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Teaching Competency in Schools | Annotated Bibliography

Aggarwal (1969) conducted a study on measurement of competence of teachers of primary schools of M.P. the study revealed (i) more than 53% of teachers were not intelligent enough to be teachers and intelligence was significantly and positively related to subject knowledge (r= 0.42) (ii) out of total primary teachers 52.6% did not like teaching profession and their attitude was significantly related to competencies of classroom teaching and (iii) 70 % of the teachers passed in the third division and about 50% teachers did not possess adequate knowledge of subject to be able to teach competent.
George and Anand (1980) studied the effect of microteaching on teaching self- concept and teaching competence of student teachers. The main findings of the study were (i) There was significant difference between the pre- test and post- test mean teaching self concept scores of the control group of student teachers. (ii) There was significant difference between the pre- test and post- test mean teaching self concept scores of the experimental group of student teachers. (iii) There was significant difference between the mean gain scores in teaching competence of the control group and experimental group of student teachers. (iv) Micro- teaching facilitated the enhancement of the teaching self concept of student teachers. (v) Micro teaching proved effective in improving the teaching competence of student teachers. (vi) Micro- teaching treatment followed by summated strategy of integration of teaching skills was found superior to micro teaching treatment based on independent teaching skills in improving the teaching competence of student teachers.
Passi and Sharma (1982) studied teaching competencies of secondary school teachers in Indore. The findings of study showed that (i) the competencies identified were- giving assignments, loud reading, using blackboard, using reinforcement, pacing, avoiding repetition, consolidating the lesson, dealing with pupil responses, improving pupils’ behavior, audibility, using secondary reinforcement, recognizing pupils’ attending behavior, presenting verbal mode and shifting sensory channel. (ii) male and female teachers did not differ in competency. There was a significant negative correlation between the self perception of language teachers and teaching competency. (iii) there was a significant positive relationship between teachers’ teaching competency and liking of their pupils of their teaching behaviour.
Patel (1984) found that interactions with colleagues could improve teaching competency. His study involved eight science teachers spread over a period of six months and noted that the discussions and guidance from colleagues resulted in 11% increase in the capacity for presentation and capacity for co- ordination of different teaching skills, in ability and habit of using audio- visual aids for effective teaching and increase in interest in practical and written work of the pupil, and a 10% increase in knowledge of content.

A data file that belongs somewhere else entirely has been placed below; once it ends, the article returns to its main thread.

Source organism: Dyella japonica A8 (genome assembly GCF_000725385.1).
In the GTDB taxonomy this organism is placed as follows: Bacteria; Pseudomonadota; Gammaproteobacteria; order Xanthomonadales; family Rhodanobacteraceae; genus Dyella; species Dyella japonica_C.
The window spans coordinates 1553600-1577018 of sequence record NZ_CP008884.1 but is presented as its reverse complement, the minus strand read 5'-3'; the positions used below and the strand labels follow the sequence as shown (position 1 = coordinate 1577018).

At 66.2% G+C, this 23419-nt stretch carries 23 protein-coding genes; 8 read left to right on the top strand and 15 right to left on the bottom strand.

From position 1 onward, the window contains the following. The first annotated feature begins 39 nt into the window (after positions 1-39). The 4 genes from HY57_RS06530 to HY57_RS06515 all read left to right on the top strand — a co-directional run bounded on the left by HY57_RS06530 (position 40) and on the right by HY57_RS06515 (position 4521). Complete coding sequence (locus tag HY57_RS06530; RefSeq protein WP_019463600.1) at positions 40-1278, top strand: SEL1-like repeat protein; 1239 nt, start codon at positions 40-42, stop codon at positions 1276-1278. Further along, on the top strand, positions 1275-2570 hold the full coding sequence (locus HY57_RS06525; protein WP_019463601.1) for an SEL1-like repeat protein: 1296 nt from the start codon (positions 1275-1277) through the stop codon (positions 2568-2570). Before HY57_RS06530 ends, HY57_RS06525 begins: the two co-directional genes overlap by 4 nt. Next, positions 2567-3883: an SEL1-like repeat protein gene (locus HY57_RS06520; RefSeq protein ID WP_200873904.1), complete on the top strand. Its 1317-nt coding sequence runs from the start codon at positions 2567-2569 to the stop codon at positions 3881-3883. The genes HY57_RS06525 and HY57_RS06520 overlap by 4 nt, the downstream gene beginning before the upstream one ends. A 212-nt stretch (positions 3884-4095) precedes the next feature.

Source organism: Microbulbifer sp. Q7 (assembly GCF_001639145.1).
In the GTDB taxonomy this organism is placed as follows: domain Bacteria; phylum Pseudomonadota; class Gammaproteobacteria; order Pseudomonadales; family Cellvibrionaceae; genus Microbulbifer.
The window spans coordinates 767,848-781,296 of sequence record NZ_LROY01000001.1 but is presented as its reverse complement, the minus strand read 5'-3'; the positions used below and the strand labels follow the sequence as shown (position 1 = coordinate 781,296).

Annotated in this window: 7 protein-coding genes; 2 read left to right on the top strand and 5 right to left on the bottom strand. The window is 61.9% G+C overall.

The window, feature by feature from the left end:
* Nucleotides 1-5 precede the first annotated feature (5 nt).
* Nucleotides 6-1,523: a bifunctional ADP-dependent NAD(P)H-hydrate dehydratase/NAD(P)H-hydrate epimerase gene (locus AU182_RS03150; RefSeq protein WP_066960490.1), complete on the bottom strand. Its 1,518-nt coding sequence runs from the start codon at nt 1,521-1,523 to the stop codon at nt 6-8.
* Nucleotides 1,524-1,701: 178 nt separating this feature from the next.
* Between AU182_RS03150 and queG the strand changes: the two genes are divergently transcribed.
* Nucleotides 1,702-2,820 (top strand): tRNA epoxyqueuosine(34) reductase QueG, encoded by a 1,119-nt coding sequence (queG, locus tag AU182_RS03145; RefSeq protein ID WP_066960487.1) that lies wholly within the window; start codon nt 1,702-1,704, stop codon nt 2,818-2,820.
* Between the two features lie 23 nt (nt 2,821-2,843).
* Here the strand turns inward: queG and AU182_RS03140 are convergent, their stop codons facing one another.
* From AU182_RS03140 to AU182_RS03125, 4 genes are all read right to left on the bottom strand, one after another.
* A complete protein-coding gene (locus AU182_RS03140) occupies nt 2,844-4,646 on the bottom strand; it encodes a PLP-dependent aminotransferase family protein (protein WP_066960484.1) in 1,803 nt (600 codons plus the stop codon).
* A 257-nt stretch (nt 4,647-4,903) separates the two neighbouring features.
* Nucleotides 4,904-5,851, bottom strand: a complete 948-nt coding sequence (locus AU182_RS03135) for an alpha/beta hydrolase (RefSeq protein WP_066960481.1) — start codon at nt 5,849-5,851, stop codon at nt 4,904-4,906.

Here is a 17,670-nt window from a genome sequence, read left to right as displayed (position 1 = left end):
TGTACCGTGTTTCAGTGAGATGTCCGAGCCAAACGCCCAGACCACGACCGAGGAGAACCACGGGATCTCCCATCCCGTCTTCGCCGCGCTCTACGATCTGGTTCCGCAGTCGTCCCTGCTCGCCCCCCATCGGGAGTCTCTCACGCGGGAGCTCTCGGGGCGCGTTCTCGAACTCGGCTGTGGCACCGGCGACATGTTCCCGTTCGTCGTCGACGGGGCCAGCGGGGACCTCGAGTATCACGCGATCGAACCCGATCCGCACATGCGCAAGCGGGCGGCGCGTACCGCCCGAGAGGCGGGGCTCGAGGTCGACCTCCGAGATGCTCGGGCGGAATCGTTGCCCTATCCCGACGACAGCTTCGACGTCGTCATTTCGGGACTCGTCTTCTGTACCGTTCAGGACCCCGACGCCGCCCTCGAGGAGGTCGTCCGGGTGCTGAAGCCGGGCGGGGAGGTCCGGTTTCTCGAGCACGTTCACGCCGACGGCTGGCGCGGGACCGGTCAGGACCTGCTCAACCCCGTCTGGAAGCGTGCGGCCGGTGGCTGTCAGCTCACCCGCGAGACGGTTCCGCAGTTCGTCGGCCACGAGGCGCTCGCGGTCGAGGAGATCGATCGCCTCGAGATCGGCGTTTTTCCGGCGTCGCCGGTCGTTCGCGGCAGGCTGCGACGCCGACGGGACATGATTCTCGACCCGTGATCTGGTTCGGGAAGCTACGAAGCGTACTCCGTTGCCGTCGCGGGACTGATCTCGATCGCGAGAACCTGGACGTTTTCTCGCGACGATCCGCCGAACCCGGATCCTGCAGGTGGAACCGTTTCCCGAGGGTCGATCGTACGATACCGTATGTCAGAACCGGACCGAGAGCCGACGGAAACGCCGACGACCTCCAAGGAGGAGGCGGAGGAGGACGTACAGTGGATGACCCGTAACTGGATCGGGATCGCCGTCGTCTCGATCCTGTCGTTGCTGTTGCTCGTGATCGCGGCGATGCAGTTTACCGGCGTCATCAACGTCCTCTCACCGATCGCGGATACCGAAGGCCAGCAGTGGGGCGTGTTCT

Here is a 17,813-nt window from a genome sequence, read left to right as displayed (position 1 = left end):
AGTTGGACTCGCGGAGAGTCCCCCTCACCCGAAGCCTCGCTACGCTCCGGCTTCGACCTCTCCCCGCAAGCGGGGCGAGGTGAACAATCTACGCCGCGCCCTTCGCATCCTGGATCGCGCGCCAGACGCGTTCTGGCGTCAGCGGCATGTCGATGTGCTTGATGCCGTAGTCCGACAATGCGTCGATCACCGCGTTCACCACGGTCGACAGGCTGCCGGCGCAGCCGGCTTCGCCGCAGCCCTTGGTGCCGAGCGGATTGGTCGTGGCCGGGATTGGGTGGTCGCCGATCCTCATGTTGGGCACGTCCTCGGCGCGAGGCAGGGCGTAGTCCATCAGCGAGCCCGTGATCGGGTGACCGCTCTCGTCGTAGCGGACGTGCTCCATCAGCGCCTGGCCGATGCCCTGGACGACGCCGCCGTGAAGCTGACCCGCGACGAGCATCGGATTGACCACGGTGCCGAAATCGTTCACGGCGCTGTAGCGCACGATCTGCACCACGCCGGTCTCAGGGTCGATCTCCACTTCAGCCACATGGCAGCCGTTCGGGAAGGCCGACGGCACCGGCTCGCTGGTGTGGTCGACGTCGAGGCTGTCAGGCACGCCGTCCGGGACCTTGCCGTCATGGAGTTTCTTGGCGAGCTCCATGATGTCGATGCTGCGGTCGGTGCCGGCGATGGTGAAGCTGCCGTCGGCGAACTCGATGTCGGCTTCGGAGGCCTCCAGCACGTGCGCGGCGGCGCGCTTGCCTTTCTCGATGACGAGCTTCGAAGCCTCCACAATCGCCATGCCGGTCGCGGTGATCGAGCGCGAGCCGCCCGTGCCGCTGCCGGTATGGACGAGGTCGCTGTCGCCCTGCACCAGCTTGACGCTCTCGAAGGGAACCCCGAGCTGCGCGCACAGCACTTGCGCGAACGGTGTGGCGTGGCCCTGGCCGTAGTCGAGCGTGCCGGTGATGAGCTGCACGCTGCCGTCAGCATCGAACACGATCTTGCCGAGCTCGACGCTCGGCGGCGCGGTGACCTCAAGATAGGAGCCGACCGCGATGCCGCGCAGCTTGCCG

Prakasham (1988) studied the teacher effectiveness as a function of school organizational climate and teaching competency and found that (i) The open school organizational climate positively affected both the teaching competency as well as teacher effectiveness. (ii) Teachers of urban schools significantly excelled over teachers employed either in semi- urban and rural schools or schools located in industrial areas on both teaching competency and teacher effectiveness. (iii) Females scored invariably higher with and insignificant difference in all types of schools; categorizes in terms of territory, management type and organizational climate. (iv) There existed a significant relationship between teaching competency and teacher effectiveness.
Rajguru (1988) conducted a study of the role of headmasters of central schools and primary corporation schools to suggest remedies to improves their competencies. He found that (i) 64.5% teachers were aware of their roles. (ii) 28 headmasters said that they observed 90.3% of lesson and arranged model lessons also. (iii) Central schools headmasters guided the primary school headmasters in their work and also visited them regularly. (iv) They also arranged seminars and workshops. However, they were not satisfied with the lesson observation work. This work was evaluated by the supervisor but there was no cooperation between them. (v) Each central school headmasters had to work for 45 hours in a week. Teaching was for 12 hours, lesson observation for 18 hours and 25 hours for other activities.
Choudhary (1990) investigated the relationship of the teaching competencies of 178 secondary school teachers with the pupil achievement. Teachers’ way of structuring questions was important in influencing pupils’ liking for teachers. Their teaching was observed on at least four separate occasions during 3 months of teaching in schools. No significant positive relationship was found between the positive attitude towards general pedagogical principals and any of the teaching competency. A week negative relationship was obtained between teachers’ attitude and relationship with children. It was suggested that the fostering of positive attitudes in pre- service education, student teachers towards general pedagogical principles, on the basis of practices aimed at enhancing pupils’ academic achievement might results in lower quality teaching because of its adverse effect on pupil- teachers relationship.